- Travellers don’t run air conditioners or heating all day because non A/C rooms are cheaper and we’re more often out exploring. We only have one room between 4 to heat or cool, not a whole house.
- Bum squirters are better than toilet roll and we don’t buy paper towels for kitchen use. A wipe on a trusty travel scarf is all the paper towel we need. ( not for bums, obviously)
- We care about not buying water in plastic bottles and carry equipment and knowledge to avoid this.
- We eat out. We eat food at street stalls and in small local restaurants that has been prepared by one or two people for dozens. One huge pot of rice, cooked once and shared, one fridge holding everyone’s supplies, local fresh produce from the market going into a wok. There’s no heating a domestic oven just to cook a meal for 4. There’s less processed, packaged food. Less waste, less fuel. Of course, not every traveller ” eats out” in the same way.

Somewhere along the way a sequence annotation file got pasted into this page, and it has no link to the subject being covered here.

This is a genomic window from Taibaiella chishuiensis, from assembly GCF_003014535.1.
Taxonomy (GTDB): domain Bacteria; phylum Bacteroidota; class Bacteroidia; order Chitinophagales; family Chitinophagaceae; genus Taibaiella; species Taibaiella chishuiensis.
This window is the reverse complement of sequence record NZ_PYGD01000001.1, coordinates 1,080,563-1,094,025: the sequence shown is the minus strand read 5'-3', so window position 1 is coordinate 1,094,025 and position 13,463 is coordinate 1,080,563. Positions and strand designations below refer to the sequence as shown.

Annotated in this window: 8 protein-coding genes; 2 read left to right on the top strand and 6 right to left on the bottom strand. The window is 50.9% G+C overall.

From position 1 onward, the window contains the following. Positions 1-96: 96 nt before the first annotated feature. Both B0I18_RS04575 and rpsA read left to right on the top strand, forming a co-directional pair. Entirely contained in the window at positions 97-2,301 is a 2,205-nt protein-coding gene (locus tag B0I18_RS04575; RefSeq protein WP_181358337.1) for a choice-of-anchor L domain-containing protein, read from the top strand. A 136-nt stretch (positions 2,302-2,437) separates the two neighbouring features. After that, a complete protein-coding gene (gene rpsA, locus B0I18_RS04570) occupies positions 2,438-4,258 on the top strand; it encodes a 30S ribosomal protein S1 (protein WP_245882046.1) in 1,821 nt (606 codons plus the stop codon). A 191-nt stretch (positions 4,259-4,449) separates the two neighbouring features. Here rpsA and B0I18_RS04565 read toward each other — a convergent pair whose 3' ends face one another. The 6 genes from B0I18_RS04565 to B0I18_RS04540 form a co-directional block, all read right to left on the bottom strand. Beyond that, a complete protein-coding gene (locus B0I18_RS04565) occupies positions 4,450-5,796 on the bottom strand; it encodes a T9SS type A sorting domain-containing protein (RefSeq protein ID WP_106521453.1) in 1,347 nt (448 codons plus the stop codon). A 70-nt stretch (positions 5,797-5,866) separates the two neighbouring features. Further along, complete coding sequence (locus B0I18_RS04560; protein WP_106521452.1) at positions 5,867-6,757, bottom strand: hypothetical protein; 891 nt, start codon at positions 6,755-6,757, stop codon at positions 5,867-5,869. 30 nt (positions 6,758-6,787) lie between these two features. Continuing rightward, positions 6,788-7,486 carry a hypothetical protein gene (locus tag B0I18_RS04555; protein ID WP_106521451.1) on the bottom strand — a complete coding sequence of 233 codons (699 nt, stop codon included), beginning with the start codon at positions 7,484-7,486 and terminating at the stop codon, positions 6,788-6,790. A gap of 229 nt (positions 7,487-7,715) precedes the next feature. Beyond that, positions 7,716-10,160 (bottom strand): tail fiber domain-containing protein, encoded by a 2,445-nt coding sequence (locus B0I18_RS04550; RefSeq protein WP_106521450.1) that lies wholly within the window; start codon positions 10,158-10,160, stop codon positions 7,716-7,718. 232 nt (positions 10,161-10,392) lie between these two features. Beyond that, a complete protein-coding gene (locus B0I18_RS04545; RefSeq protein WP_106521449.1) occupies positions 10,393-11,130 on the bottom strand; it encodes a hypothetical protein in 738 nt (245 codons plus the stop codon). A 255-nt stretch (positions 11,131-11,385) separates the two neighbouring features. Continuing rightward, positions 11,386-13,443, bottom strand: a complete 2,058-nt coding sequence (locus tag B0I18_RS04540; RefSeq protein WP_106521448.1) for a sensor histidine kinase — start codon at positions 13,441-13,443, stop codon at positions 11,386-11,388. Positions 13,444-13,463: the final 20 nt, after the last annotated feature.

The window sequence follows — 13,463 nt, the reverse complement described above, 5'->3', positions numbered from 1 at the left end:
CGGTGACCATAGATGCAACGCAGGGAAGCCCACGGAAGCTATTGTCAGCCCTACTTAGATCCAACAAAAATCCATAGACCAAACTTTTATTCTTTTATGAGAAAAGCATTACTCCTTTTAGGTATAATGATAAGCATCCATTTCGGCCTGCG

- We, as backpackers and travellers, use public transport.
- Travellers don’t own or use cars. They do not take part in the daily commute to school, work or after school activities.
- We use solid packaging-free shampoo and are generally light on toiletries.
- If we settle for a while, it will generally be in places where there are local markets, not supermarkets. We walk to them.
- We don’t have pets.
- Full-time travellers do not often stay in luxury resort hotels where air-con runs constantly in open lobbies and towels and bedding are changed and washed unnecessarily. We do not pick-at excessive buffets where most food ends up wasted. We do not over-eat, we stay lean through not wanting to waste our treasured travel dollars.
- Long term travellers cross from country to country by land, they actually don’t fly very often because flying costs more and you miss out on the journey.
- We don’t fly business-class.